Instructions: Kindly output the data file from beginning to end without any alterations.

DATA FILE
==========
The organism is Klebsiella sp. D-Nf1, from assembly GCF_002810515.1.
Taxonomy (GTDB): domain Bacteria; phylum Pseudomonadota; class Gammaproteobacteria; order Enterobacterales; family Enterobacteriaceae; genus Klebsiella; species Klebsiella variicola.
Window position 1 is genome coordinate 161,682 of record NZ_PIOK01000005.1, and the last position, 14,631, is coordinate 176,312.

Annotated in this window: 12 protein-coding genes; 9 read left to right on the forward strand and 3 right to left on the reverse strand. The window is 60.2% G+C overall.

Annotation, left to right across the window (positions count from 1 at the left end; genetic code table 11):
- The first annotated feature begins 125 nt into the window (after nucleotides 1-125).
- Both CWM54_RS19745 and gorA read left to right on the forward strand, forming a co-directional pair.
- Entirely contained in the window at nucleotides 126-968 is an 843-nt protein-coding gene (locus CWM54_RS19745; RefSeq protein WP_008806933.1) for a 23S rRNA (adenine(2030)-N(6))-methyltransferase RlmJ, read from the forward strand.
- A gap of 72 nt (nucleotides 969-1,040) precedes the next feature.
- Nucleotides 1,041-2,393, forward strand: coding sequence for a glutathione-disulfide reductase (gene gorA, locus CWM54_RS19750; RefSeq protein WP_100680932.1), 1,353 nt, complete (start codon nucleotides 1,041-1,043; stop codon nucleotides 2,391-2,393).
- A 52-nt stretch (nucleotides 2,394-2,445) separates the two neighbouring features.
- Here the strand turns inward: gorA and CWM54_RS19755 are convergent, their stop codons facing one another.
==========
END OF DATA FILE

The organism is Klebsiella sp. D-Nf1, from assembly GCF_002810515.1.
Taxonomy (GTDB): domain Bacteria; phylum Pseudomonadota; class Gammaproteobacteria; order Enterobacterales; family Enterobacteriaceae; genus Klebsiella; species Klebsiella variicola.
Window position 1 is genome coordinate 161,682 of record NZ_PIOK01000005.1, and the last position, 14,631, is coordinate 176,312.

Annotated in this window: 12 protein-coding genes; 9 read left to right on the forward strand and 3 right to left on the reverse strand. The window is 60.2% G+C overall.

Annotation, left to right across the window (positions count from 1 at the left end; genetic code table 11):
- The first annotated feature begins 125 nt into the window (after nucleotides 1-125).
- Both CWM54_RS19745 and gorA read left to right on the forward strand, forming a co-directional pair.
- Entirely contained in the window at nucleotides 126-968 is an 843-nt protein-coding gene (locus CWM54_RS19745; RefSeq protein WP_008806933.1) for a 23S rRNA (adenine(2030)-N(6))-methyltransferase RlmJ, read from the forward strand.
- A gap of 72 nt (nucleotides 969-1,040) precedes the next feature.
- Nucleotides 1,041-2,393, forward strand: coding sequence for a glutathione-disulfide reductase (gene gorA, locus CWM54_RS19750; RefSeq protein WP_100680932.1), 1,353 nt, complete (start codon nucleotides 1,041-1,043; stop codon nucleotides 2,391-2,393).
- A 52-nt stretch (nucleotides 2,394-2,445) separates the two neighbouring features.
- Here the strand turns inward: gorA and CWM54_RS19755 are convergent, their stop codons facing one another.